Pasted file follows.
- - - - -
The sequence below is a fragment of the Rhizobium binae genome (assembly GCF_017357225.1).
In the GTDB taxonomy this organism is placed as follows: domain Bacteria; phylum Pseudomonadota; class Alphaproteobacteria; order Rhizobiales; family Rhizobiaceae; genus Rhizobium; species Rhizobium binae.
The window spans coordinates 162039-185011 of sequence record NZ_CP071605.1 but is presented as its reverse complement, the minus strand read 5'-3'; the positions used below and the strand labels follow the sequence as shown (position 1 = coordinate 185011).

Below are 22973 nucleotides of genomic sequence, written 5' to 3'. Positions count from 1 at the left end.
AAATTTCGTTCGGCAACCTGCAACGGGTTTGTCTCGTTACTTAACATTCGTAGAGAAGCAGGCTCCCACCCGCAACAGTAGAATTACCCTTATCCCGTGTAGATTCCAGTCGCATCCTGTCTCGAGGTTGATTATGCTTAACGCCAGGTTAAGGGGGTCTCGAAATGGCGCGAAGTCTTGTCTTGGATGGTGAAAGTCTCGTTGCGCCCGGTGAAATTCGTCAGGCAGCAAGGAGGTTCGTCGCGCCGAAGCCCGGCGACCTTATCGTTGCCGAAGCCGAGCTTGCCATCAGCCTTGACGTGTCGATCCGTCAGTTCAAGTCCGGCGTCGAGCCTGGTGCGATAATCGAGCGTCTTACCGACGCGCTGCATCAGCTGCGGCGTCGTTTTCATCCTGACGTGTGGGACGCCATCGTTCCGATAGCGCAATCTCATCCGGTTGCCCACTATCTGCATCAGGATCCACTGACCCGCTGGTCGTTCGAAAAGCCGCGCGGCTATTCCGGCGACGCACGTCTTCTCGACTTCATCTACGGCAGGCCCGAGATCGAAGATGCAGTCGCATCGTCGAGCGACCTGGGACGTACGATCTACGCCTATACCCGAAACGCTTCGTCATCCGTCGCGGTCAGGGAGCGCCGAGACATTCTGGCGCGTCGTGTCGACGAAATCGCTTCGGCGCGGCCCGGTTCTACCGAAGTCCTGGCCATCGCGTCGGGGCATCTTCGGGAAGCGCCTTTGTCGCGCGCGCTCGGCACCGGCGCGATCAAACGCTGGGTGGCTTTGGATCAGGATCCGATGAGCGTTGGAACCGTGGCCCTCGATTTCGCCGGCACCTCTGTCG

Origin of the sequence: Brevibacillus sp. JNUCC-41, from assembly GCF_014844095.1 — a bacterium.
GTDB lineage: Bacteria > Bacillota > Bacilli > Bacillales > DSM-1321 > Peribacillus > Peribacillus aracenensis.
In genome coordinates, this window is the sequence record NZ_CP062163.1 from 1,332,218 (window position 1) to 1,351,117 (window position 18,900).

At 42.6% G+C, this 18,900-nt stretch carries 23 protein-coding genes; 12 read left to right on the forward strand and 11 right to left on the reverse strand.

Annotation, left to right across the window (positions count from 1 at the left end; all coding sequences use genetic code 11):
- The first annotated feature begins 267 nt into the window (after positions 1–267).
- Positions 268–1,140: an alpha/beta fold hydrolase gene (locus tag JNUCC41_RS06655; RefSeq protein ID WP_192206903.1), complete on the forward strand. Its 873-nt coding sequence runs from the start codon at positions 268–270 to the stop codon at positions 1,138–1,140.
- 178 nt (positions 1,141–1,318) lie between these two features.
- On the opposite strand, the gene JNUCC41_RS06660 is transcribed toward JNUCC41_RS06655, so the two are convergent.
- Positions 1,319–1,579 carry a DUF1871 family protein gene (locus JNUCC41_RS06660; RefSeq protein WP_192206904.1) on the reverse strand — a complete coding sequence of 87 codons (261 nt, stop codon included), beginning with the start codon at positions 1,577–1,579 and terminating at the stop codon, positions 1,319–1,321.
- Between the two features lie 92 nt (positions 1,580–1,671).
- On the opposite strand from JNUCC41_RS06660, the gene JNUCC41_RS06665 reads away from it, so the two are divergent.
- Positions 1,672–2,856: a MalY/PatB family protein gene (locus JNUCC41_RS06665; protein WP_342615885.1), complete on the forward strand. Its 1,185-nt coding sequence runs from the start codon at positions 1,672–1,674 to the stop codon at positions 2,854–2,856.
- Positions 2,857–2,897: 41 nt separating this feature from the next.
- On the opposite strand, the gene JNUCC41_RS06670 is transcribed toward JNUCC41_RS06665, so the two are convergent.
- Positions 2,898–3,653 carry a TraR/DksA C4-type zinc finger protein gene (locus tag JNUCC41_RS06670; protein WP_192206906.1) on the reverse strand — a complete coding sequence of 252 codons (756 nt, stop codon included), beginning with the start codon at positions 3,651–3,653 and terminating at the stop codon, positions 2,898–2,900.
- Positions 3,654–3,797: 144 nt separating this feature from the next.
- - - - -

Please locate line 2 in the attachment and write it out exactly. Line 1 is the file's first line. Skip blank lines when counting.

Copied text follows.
In the GTDB taxonomy this organism is placed as follows: domain Bacteria; phylum Pseudomonadota; class Alphaproteobacteria; order Rhizobiales; family Rhizobiaceae; genus Rhizobium; species Rhizobium binae.